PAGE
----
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Learning About Spontaneous Coronary Artery Dissection (SCAD)

Location of coronary arteries on the heart, with detail views of healthy blood flow and reduced blood flow caused by pooled blood in the artery and pooled blood under a tear in the artery wall

What is it?

A spontaneous coronary artery dissection (SCAD) is a condition that may cause a heart attack. A heart attack occurs when one or more of the coronary arteries is blocked. The coronary arteries supply the heart with oxygen-rich blood. If the heart does not get enough oxygen-rich blood, part of the heart starts to die.

Most heart attacks are caused by a blood clot blocking a coronary artery. But a SCAD is different. A blood clot is not involved.

The walls of blood vessels are made up of layers. With a SCAD, blood gets in between the layers of a coronary artery wall. This might be from a tear in the wall. But it might not be clear why the blood pools, or builds up, there. The pooled blood forms a bulge that narrows the artery. This blocks blood from reaching the heart.

SCAD occurs most often in young women. It usually happens without warning.

What causes it?

Experts aren't sure what causes a SCAD. It's not caused by coronary artery disease and a blood clot in the artery, which is the common cause of a heart attack.

A SCAD might be linked to other conditions. These include a problem that affects the blood vessel walls (fibromuscular dysplasia) and pregnancy. Intense exercise, physical stress, or emotional stress also may be linked to a SCAD event.

What are the symptoms?

Heart attack symptoms from a SCAD include:

  • Chest pain or pressure, or a strange feeling in the chest.
  • Sweating.
  • Shortness of breath.
  • Nausea or vomiting.
  • Pain, pressure, or a strange feeling in the back, neck, jaw, or upper belly or in one or both shoulders or arms.
  • Light-headedness or sudden weakness.
  • A fast or irregular heartbeat.

How is it diagnosed?

SCAD can be hard to diagnose. You will have the same tests you would have for a heart attack. Your doctor will ask about your past health and do a physical examination. He or she will check your heart rate, blood pressure, and breathing rate. Other tests may include:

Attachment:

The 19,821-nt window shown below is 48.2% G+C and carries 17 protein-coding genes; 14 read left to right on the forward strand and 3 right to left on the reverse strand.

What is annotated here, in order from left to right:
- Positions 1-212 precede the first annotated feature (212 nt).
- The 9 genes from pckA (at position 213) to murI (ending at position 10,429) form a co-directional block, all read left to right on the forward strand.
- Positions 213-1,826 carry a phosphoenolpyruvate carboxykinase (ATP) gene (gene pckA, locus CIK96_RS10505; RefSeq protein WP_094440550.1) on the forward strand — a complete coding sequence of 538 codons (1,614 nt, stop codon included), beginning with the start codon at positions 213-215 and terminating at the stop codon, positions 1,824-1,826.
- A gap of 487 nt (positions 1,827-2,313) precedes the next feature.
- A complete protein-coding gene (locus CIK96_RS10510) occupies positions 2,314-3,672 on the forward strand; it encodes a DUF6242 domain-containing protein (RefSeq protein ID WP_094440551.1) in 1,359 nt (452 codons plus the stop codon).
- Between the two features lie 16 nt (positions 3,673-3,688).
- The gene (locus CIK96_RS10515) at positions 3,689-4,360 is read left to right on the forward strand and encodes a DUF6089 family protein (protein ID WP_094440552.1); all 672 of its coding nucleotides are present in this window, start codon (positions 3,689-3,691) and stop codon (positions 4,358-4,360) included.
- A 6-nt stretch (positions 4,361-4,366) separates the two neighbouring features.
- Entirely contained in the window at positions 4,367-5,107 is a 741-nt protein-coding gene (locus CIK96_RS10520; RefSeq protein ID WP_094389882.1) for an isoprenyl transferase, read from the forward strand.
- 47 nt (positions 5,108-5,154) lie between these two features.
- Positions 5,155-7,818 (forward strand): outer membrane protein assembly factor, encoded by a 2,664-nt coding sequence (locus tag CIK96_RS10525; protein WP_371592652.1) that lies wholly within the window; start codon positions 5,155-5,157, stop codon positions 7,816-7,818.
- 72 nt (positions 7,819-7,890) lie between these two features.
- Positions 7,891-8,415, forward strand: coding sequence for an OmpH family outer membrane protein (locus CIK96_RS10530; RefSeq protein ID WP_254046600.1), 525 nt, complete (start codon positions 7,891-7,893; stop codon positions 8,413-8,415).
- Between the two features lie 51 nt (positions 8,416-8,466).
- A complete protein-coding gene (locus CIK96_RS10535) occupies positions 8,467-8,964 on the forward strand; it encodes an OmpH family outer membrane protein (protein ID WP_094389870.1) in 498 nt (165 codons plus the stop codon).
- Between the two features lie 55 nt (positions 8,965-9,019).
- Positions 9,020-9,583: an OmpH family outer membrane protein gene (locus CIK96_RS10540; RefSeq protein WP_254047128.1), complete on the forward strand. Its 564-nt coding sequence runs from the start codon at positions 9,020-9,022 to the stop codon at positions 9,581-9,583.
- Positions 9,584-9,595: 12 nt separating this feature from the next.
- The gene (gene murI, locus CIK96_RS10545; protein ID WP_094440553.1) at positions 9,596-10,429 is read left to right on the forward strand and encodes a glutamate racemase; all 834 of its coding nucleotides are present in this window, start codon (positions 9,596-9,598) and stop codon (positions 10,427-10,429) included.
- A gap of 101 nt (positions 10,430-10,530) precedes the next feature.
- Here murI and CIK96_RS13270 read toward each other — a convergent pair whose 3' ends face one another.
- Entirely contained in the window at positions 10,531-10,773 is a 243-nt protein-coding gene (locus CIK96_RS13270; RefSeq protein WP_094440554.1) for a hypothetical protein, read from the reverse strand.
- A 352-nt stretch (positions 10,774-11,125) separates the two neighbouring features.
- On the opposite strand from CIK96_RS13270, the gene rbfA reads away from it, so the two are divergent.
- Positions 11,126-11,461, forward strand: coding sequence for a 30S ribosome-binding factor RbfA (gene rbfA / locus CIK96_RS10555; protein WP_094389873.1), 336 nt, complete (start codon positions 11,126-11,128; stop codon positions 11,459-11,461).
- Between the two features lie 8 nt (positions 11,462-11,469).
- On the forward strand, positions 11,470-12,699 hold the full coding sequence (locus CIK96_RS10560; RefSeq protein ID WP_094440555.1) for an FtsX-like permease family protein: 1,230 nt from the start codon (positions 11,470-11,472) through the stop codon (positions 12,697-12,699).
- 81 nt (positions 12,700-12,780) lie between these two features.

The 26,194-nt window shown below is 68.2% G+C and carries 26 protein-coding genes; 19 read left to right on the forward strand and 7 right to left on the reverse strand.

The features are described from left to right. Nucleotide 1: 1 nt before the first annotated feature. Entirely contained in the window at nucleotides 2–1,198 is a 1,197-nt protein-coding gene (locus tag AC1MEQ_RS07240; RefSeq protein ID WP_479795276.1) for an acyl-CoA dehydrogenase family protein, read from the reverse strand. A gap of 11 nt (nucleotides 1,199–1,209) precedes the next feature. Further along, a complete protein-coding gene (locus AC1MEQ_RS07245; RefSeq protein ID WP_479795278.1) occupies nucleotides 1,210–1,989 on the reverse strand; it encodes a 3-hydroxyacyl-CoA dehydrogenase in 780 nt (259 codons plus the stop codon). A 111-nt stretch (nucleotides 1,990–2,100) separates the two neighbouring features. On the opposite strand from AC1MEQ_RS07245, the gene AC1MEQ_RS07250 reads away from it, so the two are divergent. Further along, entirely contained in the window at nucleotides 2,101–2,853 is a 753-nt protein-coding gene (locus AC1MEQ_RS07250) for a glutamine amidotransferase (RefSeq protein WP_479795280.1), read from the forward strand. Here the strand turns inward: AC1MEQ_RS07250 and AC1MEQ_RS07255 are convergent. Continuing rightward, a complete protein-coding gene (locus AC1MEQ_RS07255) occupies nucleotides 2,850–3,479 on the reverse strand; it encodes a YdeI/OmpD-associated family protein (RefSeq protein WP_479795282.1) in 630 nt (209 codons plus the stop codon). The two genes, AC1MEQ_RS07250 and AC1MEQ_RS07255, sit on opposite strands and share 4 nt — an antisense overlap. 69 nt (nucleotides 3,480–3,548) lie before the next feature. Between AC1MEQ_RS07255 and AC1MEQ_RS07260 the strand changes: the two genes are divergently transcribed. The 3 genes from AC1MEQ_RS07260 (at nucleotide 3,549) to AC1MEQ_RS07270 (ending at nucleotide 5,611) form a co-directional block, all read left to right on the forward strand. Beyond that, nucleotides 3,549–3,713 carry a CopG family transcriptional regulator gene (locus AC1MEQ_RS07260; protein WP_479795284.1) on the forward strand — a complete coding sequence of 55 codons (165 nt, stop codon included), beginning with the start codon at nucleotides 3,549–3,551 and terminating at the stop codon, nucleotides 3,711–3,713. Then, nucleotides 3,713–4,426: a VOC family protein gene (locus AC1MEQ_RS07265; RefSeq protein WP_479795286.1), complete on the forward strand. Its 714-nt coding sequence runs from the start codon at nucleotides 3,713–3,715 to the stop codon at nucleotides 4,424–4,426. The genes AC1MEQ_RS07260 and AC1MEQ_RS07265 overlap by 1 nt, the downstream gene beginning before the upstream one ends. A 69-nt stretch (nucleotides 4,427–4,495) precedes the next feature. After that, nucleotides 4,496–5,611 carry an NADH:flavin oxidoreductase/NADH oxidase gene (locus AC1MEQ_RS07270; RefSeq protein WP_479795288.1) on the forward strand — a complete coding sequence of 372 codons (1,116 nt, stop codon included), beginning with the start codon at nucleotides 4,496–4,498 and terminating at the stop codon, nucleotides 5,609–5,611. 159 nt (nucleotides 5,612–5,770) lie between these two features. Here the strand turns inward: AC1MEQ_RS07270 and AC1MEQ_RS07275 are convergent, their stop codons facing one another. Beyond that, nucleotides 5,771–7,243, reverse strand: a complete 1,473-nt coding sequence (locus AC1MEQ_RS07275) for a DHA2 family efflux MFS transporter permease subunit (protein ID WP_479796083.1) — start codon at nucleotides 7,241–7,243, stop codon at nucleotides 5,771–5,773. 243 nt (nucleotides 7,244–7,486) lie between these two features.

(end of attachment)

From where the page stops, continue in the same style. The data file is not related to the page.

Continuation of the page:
• Blood tests, to look for damage to the heart muscle.
  • Imaging tests such as an X-ray or an echocardiogram.
  • An electrocardiogram (EKG) to measure your heart's electrical activity.
  • A coronary angiogram. This test lets your doctor look at the arteries that supply blood to your heart muscle. The doctor can see what is blocking the artery.

How is it treated?

Treatment for a SCAD isn't the same as treatment for most heart attacks, which are caused by blood clots. You may stay in the hospital for a few days. Your care team will do tests and watch for more symptoms or problems. The condition that caused the blood to build up in the layers of the artery wall often heals itself weeks to months after the heart attack. In some cases, a procedure to widen the artery (angioplasty) or emergency artery bypass surgery may be needed.

Your doctor may prescribe medicines. If you take hormone-based birth control or hormone therapy for menopause, your doctor may suggest that you stop taking it.

Cardiac rehabilitation (rehab) is a program for your heart. It includes exercise, lifestyle changes, education, and emotional support. These can lead to a stronger heart and better health. Ask your doctor if cardiac rehab is right for you.

How can you care for yourself at home?

  • Talk with your doctor before you exercise again. He or she might suggest avoiding heavy exercise for a period of time.
  • Tell all of your doctors that you've had a SCAD. The doctor who prescribes birth control medicine or hormone therapy for menopause needs to know this. It may affect whether they give you these medicines.
  • If you plan to get pregnant, work with your doctor to plan a safe pregnancy and delivery. You may have cardiac testing and changes in your medicines.
  • Tell your doctor if you feel depressed or anxious. It can be scary to have a heart problem. Reach out to friends and family. You might find it helpful to visit online SCAD patient groups for support.
  • Talk to your doctor if you keep having chest pain. Your doctor may want to do more tests and try medicine to relieve your pain.

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